What is Key Account Management?
Key account management (KAM) defines full relationship between a business and the customers they are selling to. It describes the individual approach of sales people to their customers in order to create long everlasting business relationship.
Key Account Management (KAM) could be the most important change in selling that has emerged in the past twenty years. Unfortunately, many KAM implementations fail and are abandoned. These failures are unnecessary. KAM is a major change, but the chances of making it a successful change can be hugely increased by following the steps below.
Key Account Management must be seen as a change in the way you do business, not as something that is confined to the Sales department. Converting your best sales people into key account managers is not the best option as they might not feel comfortable with their new role. In fact, the role requires more than sales skills – it also requires a range of skills including interpersonal, consultative, financial, planning, and influencing skills. Good key account managers are often technical people or project managers. Some companies choose to train their operations and supply chain people in KAM as well as their own sales people. A champion of the KAM programme can also be designated to lead and drive the implementation.
A KAM should be a visionary. They should help everyone see and be excited by what's possible. Their customers and their peers should respect them. They should be able to respectfully challenge and direct the customer in the customer's best interest. This means they must have a degree of comfort with tension. Traditional Account Managers are too quick to cave when facing tension with clients. Also, when progress needs to happen internally, they need to have the respect of their team. Team members should want to go the extra mile for them.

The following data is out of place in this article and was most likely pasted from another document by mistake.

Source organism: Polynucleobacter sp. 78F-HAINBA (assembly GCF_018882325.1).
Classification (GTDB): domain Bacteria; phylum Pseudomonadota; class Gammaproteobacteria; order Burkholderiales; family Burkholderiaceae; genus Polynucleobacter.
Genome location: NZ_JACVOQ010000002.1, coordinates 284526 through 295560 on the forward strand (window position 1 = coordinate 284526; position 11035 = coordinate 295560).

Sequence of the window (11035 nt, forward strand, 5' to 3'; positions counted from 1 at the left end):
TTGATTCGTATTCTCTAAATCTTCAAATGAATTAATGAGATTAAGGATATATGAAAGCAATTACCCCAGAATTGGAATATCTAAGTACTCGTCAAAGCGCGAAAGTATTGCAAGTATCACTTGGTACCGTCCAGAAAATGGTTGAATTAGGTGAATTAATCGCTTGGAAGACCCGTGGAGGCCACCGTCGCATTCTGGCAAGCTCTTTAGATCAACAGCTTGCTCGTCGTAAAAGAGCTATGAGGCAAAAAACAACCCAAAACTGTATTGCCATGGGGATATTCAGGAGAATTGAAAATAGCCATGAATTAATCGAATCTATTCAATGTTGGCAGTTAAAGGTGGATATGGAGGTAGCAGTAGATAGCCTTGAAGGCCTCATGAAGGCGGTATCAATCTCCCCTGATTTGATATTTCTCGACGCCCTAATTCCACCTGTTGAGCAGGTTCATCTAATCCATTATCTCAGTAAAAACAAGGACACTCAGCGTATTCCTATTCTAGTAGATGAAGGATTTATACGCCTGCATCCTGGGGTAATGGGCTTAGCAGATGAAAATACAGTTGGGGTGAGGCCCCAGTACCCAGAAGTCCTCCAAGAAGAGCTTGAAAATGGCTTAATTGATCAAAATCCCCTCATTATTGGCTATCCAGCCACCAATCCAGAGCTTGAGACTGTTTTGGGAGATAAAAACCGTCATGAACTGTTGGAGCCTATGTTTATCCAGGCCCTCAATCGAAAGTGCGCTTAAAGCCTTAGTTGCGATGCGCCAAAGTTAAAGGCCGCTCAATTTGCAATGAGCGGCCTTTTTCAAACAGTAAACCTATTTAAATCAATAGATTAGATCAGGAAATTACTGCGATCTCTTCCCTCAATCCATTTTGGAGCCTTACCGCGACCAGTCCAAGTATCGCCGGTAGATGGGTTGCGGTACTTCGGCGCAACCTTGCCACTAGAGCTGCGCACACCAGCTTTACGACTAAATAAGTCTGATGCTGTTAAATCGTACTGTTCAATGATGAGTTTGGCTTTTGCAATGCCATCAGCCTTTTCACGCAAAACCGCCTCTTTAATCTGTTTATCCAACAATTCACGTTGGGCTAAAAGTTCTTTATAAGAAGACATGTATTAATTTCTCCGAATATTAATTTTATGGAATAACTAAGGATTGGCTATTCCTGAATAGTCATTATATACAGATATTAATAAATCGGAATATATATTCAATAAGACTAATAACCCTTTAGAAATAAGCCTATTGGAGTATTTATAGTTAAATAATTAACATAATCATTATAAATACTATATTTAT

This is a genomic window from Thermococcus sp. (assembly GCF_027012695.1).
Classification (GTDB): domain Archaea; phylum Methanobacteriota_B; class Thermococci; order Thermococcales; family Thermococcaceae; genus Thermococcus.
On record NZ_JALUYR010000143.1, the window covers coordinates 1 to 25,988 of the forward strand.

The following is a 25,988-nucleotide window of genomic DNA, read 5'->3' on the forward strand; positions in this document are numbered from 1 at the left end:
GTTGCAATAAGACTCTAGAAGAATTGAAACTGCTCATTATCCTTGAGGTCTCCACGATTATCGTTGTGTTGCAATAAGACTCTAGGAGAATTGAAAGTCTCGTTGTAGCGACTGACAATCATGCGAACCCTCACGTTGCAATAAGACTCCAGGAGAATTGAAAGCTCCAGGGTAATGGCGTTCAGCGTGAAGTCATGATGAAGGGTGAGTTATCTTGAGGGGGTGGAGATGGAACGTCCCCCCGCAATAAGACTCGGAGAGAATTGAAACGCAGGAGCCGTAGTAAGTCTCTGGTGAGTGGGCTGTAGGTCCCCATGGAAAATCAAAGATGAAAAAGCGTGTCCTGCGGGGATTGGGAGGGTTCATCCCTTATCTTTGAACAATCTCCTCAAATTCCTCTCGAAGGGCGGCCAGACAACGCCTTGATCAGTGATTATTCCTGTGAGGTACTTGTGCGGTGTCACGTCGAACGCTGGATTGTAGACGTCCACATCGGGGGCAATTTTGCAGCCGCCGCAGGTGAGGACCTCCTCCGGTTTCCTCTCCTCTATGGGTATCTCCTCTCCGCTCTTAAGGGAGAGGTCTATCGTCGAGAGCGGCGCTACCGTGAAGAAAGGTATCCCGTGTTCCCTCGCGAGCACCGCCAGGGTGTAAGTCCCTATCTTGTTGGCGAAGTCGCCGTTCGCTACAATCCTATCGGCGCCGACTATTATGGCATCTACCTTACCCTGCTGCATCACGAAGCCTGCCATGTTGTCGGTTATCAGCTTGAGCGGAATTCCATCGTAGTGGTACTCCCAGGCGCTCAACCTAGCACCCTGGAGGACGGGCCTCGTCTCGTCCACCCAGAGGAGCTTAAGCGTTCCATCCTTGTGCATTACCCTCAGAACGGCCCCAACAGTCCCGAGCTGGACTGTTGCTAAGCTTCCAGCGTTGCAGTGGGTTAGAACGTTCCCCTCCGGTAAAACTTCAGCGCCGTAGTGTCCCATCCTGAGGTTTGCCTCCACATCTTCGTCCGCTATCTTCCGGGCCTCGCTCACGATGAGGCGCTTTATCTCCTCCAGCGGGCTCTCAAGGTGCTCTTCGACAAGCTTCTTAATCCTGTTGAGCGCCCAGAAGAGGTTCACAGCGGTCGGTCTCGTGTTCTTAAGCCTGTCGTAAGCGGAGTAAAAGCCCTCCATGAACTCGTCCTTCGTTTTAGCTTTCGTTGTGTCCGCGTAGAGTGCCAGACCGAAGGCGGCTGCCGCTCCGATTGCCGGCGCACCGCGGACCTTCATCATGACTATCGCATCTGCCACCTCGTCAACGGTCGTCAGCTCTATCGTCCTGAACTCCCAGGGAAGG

To get the KAM program started, you need to identify some key accounts, and you need to develop an offer that differentiates them from the rest of the customer base. Good advice here is to start small. It is easier to add customers to your KAM program than it is to ‘demote’ customers once you have told them they are key accounts. Generally, the number of key accounts should be small. Our rule of thumb is somewhere between 5 and 25 key accounts. Be clear about what defines a key account and stick to that. Don’t give in to pressure to add certain customers to your key account program just because they have been customers a long while, or they are golfing buddies with the CEO.
Many organisations make the mistake of simply moving their best sales people into key account manager roles.
KAM is about changing the way people work — it is not just a sales technique. Converting your best sales people into key account managers might mean you’ve put a bunch of people into a role where they are not comfortable. You may just lose your best sales people as a result.
In fact, there are technical people and project managers who can make great KAMs. You need to think about the broad range of skills the role requires:
Then you can look to choose the right person for the role. Don’t forget to train them: few people come into a KAM role with all the skills they need.
Key account management success depends on the relationship you have with your customer. Once your key accounts are chosen, you can begin your KAM strategy by proposing an offer which will make them stand out from the rest of your customer base. Maybe you can talk to your customers face to face or give them advice and tips that could help them. Make them feel appreciated – why not send a thank you note, gifts, vouchers, or other tokens of appreciation for staying with your company? Or by introducing added incentives like a loyalty programme which would entice customers to return?
A successful Key Account Manager recognizes the pace of change we are undergoing. Consequently, they are always open to training and development. They never rest on their laurels. Part of the respect they gain from others comes from the fact that others see that they are constantly growing in their perspectives and abilities. They constantly look for opportunities to improve in areas that they have identified as important.
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